Fuel cells are energy conversion devices that offer the promise of higher efficiencies and greatly reduced emissions, compared to internal combustion engines. Consequently, an application of major interest for these devices is the electric vehicle (EV). However, present-day fuel cells typically operate on H2, so either a H2-storage device or a fuel reformer must be carried onboard the vehicle. Each of these H2-delivery options results in a heavy, bulky, and costly power plant. Therefore there exists a strong need for a fuel cell that can electrochemically oxidize liquid fuels, and the successful development of a direct-methanol fuel cell (DMFC) would represent a major advance.
For vehicle applications, only the polymer and alkaline electrolyte fuel cells are considered to be practical because of their low operating temperatures, i.e. they are capable of rapid start-up because they operate below 150C. The polymer electrolyte fuel cell is an attractive candidate for EV applications, however permeation of CH3OH through the electrolyte significantly degrades its fuel efficiency and performance. The formation of undesirable reaction products and cathode deactivation also reduce the overall performance of fuel cells with acidic electrolytes. The desired reaction products from the electrochemical oxidation of CH3OH are H2O and CO2. Our recent results demonstrated that the direct electrochemical oxidation of CH3OH on supported Pt/Ru alloy electrocatalyst occurs with a polarization comparable to Pt supported on carbon, but at a lower temperature.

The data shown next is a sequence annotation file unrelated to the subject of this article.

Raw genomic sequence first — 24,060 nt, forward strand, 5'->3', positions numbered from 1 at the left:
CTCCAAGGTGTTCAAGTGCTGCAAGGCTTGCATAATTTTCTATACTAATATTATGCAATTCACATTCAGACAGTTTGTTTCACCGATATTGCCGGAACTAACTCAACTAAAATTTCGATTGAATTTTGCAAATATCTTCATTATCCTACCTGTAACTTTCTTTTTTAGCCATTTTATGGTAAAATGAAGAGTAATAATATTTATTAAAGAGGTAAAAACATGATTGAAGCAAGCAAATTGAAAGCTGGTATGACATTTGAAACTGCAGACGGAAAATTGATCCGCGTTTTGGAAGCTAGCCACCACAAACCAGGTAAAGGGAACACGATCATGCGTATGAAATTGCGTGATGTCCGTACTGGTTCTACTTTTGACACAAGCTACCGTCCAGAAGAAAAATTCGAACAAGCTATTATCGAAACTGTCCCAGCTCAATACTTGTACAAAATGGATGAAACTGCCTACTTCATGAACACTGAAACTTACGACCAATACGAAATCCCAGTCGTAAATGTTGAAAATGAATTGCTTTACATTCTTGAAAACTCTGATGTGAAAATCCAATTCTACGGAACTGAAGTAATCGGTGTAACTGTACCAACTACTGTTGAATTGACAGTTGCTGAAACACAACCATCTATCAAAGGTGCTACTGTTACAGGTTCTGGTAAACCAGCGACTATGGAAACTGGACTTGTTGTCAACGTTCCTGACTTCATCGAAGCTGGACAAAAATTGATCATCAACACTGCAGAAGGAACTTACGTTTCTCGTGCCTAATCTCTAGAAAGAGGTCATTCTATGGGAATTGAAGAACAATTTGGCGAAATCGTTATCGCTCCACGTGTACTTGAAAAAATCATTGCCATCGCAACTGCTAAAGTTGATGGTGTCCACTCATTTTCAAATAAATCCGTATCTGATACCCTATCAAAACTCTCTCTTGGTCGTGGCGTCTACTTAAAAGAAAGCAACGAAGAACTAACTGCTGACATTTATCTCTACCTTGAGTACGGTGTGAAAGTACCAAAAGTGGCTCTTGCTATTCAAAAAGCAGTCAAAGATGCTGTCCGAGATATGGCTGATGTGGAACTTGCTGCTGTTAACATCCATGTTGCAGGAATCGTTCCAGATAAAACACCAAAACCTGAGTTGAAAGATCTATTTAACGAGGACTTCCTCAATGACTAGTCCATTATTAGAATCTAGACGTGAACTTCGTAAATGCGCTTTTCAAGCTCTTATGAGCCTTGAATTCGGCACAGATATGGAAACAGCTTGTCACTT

We plan to improve DMFC performance by optimizing the overall design and varying the composition of the electrodes and the electrolyte. Recently, we have developed a new electrocatalyst synthesis procedure that allows us to prepare Pt alloy compositions not accessible by other methods in high-area form suitable for use in fuel cell electrodes. New electrocatalyst compositions are being prepared for study in direct methanol fuel cells, and in our NMR cell as described below.
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Striebel KA, McLarnon FR, Cairns EJ. Steady-state model for an oxygen fuel cell electrode with an aqueous carbonate electrolyte. Ind. & Engin. Chem. Res. 1995; 34: 3632.